The Venerable Ananda's Question
[Translated from the Pali by Daw Mya Tin,MA]
While residing at the Jetavana monastery, the Buddha uttered Verses (54) and (55) of this book, with reference to a question raised by the Venerable Ananda.
While the Venerable Ananda was sitting by himself one evening, the problem relating to scents and perfumes came to his mind and he pondered: "The scent of wood, the scent of flowers, and the scent of roots all spread with the current of wind but not against it. Is there no scent which would spread with the current of wind as well as against it? Is there no scent which would pervade every part of the world?" Without answering the question himself, the Venerable Ananda approached the Buddha and solicited an answer from him. The Buddha said, "Ananda, supposing, there is one who takes refuge in the Three Gems (the Buddha, the Dhamma, the Samgha), who observes the five moral precepts, who is generous and not avaricious; such a man is truly virtuous and truly worthy of praise. The reputation of that virtuous one would spread far and wide, and bhikkhus, brahmins and laymen all alike would speak in praise of him, wherever he lives."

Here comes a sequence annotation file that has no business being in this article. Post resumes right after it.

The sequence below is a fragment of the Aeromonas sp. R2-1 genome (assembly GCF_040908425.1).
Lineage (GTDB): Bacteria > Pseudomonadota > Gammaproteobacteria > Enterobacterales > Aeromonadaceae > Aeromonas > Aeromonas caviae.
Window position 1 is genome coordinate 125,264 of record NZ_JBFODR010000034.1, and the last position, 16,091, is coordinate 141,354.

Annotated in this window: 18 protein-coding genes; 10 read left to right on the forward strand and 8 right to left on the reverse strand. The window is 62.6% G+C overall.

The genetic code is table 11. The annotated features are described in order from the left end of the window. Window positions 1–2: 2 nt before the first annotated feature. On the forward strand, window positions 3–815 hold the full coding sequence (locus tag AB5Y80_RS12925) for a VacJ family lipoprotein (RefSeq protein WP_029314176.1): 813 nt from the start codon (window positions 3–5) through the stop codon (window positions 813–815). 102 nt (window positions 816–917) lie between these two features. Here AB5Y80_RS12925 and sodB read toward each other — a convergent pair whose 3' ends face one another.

Then the Buddha spoke in verse as follows:
Na pupphagandho pativatameti
na candanam tagara mallika va
satanca gandho pativatameti
sabba disa sappuriso1pavayati.
Cadanam tagaram vapi
uppalam atha vassiki
Verse 54: The scent of flowers cannot go against the wind; nor the scent of sandalwood, nor of rhododendron (tagara), nor of jasmin (mallika)2; only the reputation of good people can go against the wind. The reputation of the virtuous ones (sappurisa) is wafted abroad in all directions.
Verse 55: There are the scents of sandalwood, rhododendron, lotus and jasmin (vassika)3; but the scent of virtue surpasses all scents.
1. sappuriso/sappurisa: good and pious people; virtuous persons. The virtuous are the Noble Ones (the ariyas) and the virtuous worldlings (kalyana puthujjana).
2. mallika: Arabian jasmin.
3. vassika: Spanish jasmin.
Love Buddha's dhamma,